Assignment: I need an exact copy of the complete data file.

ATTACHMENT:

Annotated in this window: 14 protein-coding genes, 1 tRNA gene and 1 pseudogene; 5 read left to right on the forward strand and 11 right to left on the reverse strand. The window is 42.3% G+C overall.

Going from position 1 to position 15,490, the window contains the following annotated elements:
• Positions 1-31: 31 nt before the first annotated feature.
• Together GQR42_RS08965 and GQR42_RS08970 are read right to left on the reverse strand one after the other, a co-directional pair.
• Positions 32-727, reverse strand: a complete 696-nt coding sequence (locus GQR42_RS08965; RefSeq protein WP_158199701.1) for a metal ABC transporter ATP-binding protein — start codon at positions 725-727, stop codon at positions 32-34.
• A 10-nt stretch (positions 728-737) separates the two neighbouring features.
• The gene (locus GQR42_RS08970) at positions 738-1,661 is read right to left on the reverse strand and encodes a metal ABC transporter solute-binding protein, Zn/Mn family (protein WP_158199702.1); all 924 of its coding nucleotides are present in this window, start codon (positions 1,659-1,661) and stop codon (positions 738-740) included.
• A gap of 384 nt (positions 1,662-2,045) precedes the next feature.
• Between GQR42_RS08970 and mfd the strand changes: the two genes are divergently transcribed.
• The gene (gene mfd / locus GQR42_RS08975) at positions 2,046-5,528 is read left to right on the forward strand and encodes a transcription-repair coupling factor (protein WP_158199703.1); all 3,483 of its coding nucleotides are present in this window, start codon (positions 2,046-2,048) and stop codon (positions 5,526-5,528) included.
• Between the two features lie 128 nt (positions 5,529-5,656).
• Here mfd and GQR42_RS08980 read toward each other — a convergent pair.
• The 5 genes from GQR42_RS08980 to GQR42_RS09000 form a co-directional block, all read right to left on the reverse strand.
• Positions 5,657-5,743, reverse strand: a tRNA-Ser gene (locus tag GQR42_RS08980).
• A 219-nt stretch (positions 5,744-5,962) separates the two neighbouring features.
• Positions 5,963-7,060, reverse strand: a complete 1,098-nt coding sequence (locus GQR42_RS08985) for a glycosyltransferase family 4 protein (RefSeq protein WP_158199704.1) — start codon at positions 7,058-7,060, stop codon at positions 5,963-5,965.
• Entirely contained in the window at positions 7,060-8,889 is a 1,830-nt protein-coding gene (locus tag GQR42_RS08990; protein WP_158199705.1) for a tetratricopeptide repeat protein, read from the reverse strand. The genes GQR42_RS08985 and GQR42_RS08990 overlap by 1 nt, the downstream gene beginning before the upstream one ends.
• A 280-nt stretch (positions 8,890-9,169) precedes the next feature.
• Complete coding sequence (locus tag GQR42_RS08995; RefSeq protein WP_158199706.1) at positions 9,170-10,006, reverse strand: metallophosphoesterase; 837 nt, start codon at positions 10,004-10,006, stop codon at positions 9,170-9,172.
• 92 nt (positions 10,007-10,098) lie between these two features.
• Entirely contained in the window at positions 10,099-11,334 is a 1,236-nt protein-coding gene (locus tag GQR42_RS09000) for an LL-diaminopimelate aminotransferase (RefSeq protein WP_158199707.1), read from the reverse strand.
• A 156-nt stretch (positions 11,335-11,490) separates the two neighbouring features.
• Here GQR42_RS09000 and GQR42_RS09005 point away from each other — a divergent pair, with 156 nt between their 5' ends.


Annotated in this window: 14 protein-coding genes, 1 tRNA gene and 1 pseudogene; 5 read left to right on the forward strand and 11 right to left on the reverse strand. The window is 42.3% G+C overall.

Going from position 1 to position 15,490, the window contains the following annotated elements:
• Positions 1-31: 31 nt before the first annotated feature.
• Together GQR42_RS08965 and GQR42_RS08970 are read right to left on the reverse strand one after the other, a co-directional pair.
• Positions 32-727, reverse strand: a complete 696-nt coding sequence (locus GQR42_RS08965; RefSeq protein WP_158199701.1) for a metal ABC transporter ATP-binding protein — start codon at positions 725-727, stop codon at positions 32-34.
• A 10-nt stretch (positions 728-737) separates the two neighbouring features.
• The gene (locus GQR42_RS08970) at positions 738-1,661 is read right to left on the reverse strand and encodes a metal ABC transporter solute-binding protein, Zn/Mn family (protein WP_158199702.1); all 924 of its coding nucleotides are present in this window, start codon (positions 1,659-1,661) and stop codon (positions 738-740) included.
• A gap of 384 nt (positions 1,662-2,045) precedes the next feature.
• Between GQR42_RS08970 and mfd the strand changes: the two genes are divergently transcribed.
• The gene (gene mfd / locus GQR42_RS08975) at positions 2,046-5,528 is read left to right on the forward strand and encodes a transcription-repair coupling factor (protein WP_158199703.1); all 3,483 of its coding nucleotides are present in this window, start codon (positions 2,046-2,048) and stop codon (positions 5,526-5,528) included.
• Between the two features lie 128 nt (positions 5,529-5,656).
• Here mfd and GQR42_RS08980 read toward each other — a convergent pair.
• The 5 genes from GQR42_RS08980 to GQR42_RS09000 form a co-directional block, all read right to left on the reverse strand.
• Positions 5,657-5,743, reverse strand: a tRNA-Ser gene (locus tag GQR42_RS08980).
• A 219-nt stretch (positions 5,744-5,962) separates the two neighbouring features.
• Positions 5,963-7,060, reverse strand: a complete 1,098-nt coding sequence (locus GQR42_RS08985) for a glycosyltransferase family 4 protein (RefSeq protein WP_158199704.1) — start codon at positions 7,058-7,060, stop codon at positions 5,963-5,965.
• Entirely contained in the window at positions 7,060-8,889 is a 1,830-nt protein-coding gene (locus tag GQR42_RS08990; protein WP_158199705.1) for a tetratricopeptide repeat protein, read from the reverse strand. The genes GQR42_RS08985 and GQR42_RS08990 overlap by 1 nt, the downstream gene beginning before the upstream one ends.
• A 280-nt stretch (positions 8,890-9,169) precedes the next feature.
• Complete coding sequence (locus tag GQR42_RS08995; RefSeq protein WP_158199706.1) at positions 9,170-10,006, reverse strand: metallophosphoesterase; 837 nt, start codon at positions 10,004-10,006, stop codon at positions 9,170-9,172.
• 92 nt (positions 10,007-10,098) lie between these two features.
• Entirely contained in the window at positions 10,099-11,334 is a 1,236-nt protein-coding gene (locus tag GQR42_RS09000) for an LL-diaminopimelate aminotransferase (RefSeq protein WP_158199707.1), read from the reverse strand.
• A 156-nt stretch (positions 11,335-11,490) separates the two neighbouring features.
• Here GQR42_RS09000 and GQR42_RS09005 point away from each other — a divergent pair, with 156 nt between their 5' ends.